One personal story will serve to illustrate the place these cemeteries were able to hold in the minds and hearts of living family members even hundreds of miles away. My great-uncle, John Todd, was born and raised in the old Boatwright home. He married a third cousin who was orphaned at an early age and then raised by John’s parents. Permelia Gates was the daughter of  Agnes Patterson and James Gates, both buried in the Patterson cemetery. Agnes was the daughter of John Patterson Jr. and Rhoda Ann Blackburn, also buried in the same cemetery. John and Permelia’s first two children died in infancy and are buried there. Later they moved their family to Afton, Oklahoma and raised a large extended family. Descendents tell how often Permelia would talk of the cemetery back in Garrard County, Kentucky where her little babies, her parents, and grandparents were all buried.

The Mitchell Cemetery no longer has any of the head stones “above” ground. The Boatwright Family Cemetery is smaller and tended to by a few of us who are direct descendents on behalf of most of the Boatwright clan that moved on west and southwest. This cemetery holds an added significance to this writer because my Grandmother Todd’s parents, John and Miriam Hunt were among the last to be buried there in the early 1900’s.

There is something very special about these old family plots and the lives that came to their earthly end there. God has often blessed our lives with their memories and the heritage He has passed on to us through each one. It is not only a joy to thankfully honor their memory when we have opportunity, but it gives us a perspective reaching back generations and reminds us that we are all standing on the shoulders of some pretty remarkable people.  In these three cemeteries there are among others, a few Virginian families represented that contributed to our lives and the Paint Lick community- Blackburns, Boatwrights, Mitchells, and Pattersons.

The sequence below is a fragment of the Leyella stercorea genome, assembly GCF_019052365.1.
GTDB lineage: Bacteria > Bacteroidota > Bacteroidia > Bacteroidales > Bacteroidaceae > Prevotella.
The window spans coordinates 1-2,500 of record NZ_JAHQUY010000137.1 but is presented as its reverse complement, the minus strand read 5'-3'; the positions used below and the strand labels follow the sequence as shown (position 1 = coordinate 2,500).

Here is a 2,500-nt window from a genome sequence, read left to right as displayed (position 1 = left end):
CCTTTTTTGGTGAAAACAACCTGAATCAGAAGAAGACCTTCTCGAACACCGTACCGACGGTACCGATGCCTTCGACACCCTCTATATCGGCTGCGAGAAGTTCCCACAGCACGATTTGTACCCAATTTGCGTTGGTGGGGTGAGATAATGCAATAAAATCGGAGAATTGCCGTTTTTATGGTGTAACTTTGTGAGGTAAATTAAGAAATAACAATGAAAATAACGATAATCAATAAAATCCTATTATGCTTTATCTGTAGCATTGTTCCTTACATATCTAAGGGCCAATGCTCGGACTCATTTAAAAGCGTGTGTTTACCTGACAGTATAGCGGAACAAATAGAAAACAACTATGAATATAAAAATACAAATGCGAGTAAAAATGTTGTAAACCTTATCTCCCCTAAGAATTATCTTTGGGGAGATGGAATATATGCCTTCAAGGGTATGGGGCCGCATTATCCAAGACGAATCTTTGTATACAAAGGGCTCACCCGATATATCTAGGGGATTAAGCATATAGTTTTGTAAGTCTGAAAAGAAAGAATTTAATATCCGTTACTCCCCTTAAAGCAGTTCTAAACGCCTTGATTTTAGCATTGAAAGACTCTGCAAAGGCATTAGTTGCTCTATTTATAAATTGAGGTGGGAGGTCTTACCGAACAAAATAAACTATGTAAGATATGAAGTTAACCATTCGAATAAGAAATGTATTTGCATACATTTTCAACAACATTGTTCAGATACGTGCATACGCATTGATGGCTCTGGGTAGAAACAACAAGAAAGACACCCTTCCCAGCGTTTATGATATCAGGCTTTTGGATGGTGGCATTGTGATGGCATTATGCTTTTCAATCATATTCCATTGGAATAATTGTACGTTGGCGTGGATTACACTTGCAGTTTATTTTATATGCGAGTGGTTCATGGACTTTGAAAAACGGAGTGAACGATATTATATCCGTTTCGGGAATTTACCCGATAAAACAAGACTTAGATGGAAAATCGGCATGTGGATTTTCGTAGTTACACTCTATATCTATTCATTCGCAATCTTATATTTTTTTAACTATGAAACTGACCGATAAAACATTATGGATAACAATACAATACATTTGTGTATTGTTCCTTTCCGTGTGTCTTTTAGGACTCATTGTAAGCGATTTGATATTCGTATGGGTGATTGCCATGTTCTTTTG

Rev.John Paul Todd is a member of the Paint Lick Family Cemetery Preservation Committee of the Friend’s of Paint Lick. He may be contacted at e4unity@cs.com. This article first appeared in Paint Reflections.


7 Responses to “A Tale of Three Cemeteries”

  1. Alesia Boatright Jackson Says:

    I thoroughly enjoyed reading this beautifully written piece by you. While reading it I felt a powerful connection to the history. Thank you for preserving this legacy, lovingly tending to this resting place and sharing this article with me, long lost Boatright descendants living miles away out west. It’s a pleasure to know you and to be connected through you to our ancestry.

  2. Linda Caldwell Says:

    Just got around to reading this. Beautifully done. I hadn’t known of the Blackburn connection to the Mitchells, but I am not surprised. Thanks for writing.

  3. Toddy2 Says:

    2010 Update: These Virginia pioneers that settled Paint Lick no doubt passed what is now Tazewell County, Virginia, on their way to the Cumberland Gap. Did you know there is a Paint Lick Mountain in this area and ancient indian paintings on the mountain? Other names of interest are Crab Orchard and Frog Level. I linked to the site on our blogs roll.

    Tazewell County is reached by taking US 460 from Pikeville, Ky., southeast into Virginia. Town nearest Paint Lick Moutain is Tannersville, VA.

  4. Stephen Nicholson Says:

    Great Story. Any Nicholson folks out there? 4th Great Grandparents were from Garrard Co Ky. William Nicholson and Penelope Moore.

  5. John Paul Todd Says:

    Another interesting article linked to these cemeteries is the interview with William Champ re. indian wars in the Paint Lick vicinity.

  6. Cole Todd Says:

    Rev. Todd
    John Todd is my Great Great Great Great Grandfather, Through his fourth son Louis Field Todd. Thank you for the very interesting article.
    Cole Todd